I became determined. Hell-bent on reading something by this beloved author. Why not start with her most famous? I was already reading a book though... and if I was easily bored, I would just ignore it. What to do?

My problem was solved on my way home as I realized that I was bored with all of my music, and had a 35 minute drive to and from work every day, resulting in an hour and ten minutes of driving time spent while my brain was lollygagging.

I immediately put the audiobook CD version of Jane Austen Pride and Prejudice on hold.

It was AWESOME. Here's why:
  1. It's so much better to hear the book in an English accent.
  2. The dry English humor came across so much better when it was spoken aloud. Mrs. Bennett would have bugged the crap out of me otherwise, but she became much more comical in that love-to-hate sort of way through the voice of this old British lady.
  3. I could still be completely involved in reading my other book at home without thinking of having to juggle this one in.
Sometimes, I would sit in my car just listening to it for 10 to 15 minutes longer in my driveway at home just so I could find out what would happen next.

Next, I listened to the BBC radio edition of Oscar Wilde's The Picture of Dorian Gray, which had it's own eerie music written just for the presentation, and with more fantastic English accents. Brilliant!

My most current is the audiobook of The Book Thief by Markus Zusak. I began reading a paperback copy of the book, and found that I hated having to put it down when I got in the car. The solution to my problem? Audiobook it! Now I can pick up the audio where I left off in the text, and vice versa. The narrator of this one has a deep rich voice, perfect for this story, and it's especially nice to hear how to correctly pronounce all the German words in it.

So, my advice for audiobooks? If you haven't tried one before, get to it! Especially if you have a long commute to work. You'll feel so much more accomplished. Get something that you might really like the idea of reading, but you always seemed to put off. Who knows, maybe one day you might even get to hear my audioblog via podcast. Wouldn't that be the day?

Saturday, February 27, 2010

The GREs: Grating, Repugnant, and Enervating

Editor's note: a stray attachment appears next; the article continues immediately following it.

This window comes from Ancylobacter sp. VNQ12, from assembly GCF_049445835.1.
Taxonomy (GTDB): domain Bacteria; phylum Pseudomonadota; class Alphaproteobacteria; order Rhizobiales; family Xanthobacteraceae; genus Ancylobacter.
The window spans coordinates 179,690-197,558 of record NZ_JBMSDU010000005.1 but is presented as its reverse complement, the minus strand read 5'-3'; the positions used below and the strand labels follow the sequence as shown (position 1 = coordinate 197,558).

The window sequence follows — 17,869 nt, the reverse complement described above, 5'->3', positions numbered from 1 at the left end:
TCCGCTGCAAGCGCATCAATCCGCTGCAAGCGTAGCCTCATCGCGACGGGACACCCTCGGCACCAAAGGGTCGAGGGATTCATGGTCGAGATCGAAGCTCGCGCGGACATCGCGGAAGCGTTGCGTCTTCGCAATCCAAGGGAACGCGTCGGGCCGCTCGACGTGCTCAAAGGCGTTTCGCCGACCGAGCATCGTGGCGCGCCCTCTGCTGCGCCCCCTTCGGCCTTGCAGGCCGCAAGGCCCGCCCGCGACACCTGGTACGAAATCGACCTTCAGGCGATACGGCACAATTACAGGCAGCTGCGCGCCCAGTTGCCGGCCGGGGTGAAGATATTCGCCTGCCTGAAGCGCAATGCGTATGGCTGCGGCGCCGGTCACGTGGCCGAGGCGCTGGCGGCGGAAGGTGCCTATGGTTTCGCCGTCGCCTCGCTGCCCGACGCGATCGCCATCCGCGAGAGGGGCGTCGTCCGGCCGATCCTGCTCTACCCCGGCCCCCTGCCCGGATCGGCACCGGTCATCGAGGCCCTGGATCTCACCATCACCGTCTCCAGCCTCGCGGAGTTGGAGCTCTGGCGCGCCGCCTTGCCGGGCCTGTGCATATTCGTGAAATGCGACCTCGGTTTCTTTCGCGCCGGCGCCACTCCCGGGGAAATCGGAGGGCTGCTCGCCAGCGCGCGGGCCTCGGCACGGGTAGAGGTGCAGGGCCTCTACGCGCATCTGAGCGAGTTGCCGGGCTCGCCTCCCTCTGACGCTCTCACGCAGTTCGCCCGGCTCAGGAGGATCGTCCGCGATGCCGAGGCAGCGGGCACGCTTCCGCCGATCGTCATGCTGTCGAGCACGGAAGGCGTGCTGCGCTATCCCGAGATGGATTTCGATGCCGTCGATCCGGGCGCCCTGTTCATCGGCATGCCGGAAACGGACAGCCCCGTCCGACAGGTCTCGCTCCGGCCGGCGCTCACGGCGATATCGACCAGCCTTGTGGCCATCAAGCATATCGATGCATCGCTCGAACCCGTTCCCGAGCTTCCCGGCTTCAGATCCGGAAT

The GREs can be scary to anyone looking to go back to grad school. Let's face it: with the economy being so bad, it really gives you a boost to have a grad degree, so here's to everyone who is going back to school and has to take the GREs-- which is a major motivational roadblock to applying to colleges, if you ask me.

It took me forever to actually buck up and take the GREs. I had the book (borrowed from the library-- because clearly I had no desire to keep it around as a momentum after I was done with it, or to spend any extra money on a test I was loath to take). I had the time-- although I did find quite a number of excuses to explain why I wasn't studying for the GREs ("I'll study as soon as I get done making these crepes..."). I still lacked the motivation though.

My initial goal was to take them in November 2009. I read up on the grad schools I wanted to apply for, I read up on the GREs themselves and tips for taking them. I studied the kinds of questions that they would ask me, re-familiarized myself with the math and glanced over the five lists of vocab words that they said were crucial to the GREs (with fun list names like "Hit Parade Group 1" to entice me to study...?). So I wrote up flash cards and stored them away for a couple of months. I let all the math I'd relearned start leaking back out of my brain. And then all the sudden it was January, and all the sudden, I realized I was screwed. I hadn't even signed up. I had kept putting off signing up for the the GREs because I said I wasn't quite ready yet and I'd just wait until I felt a little more confident before I made the commitment of $120 (yes, that's the actual cost of the GRE as of January 2010-- and yes, you have permission to cry about it).

I realized that I was in trouble. I needed to take the GREs immediately if I wanted to get into grad school in Fall 2010. [Side note: Master of Library Science programs have later dates than most grad school programs, so if you put it off as long as I did, you'll probably be in worse shape than I was.]

So I just signed up. I had already read most of the book. I signed up for a GRE date in late January-- two weeks exactly from the date I signed up.

First things first: Taking the GREs:

The most important thing to note: the GRE is a computer-adaptive test. This means that if you answer a question wrong, then it gives you an easier question. If you get it correct, the questions get harder. However! It also means that it pinpoints your general score early on in the test. So remember, spend the most time on the first half of the questions, and the least time on the ones at the end. By the end of the test, they are only tweaking your score very minutely.

Before you take the test: The test is about four hours long, so EAT SOMETHING, MAKE SURE YOU PEE, and know that you can't take anything into the test center with you (you get a locker, and all your stuff has to stay in there). You get one 10-minute break, and that's it. I hope you don't have a small bladder.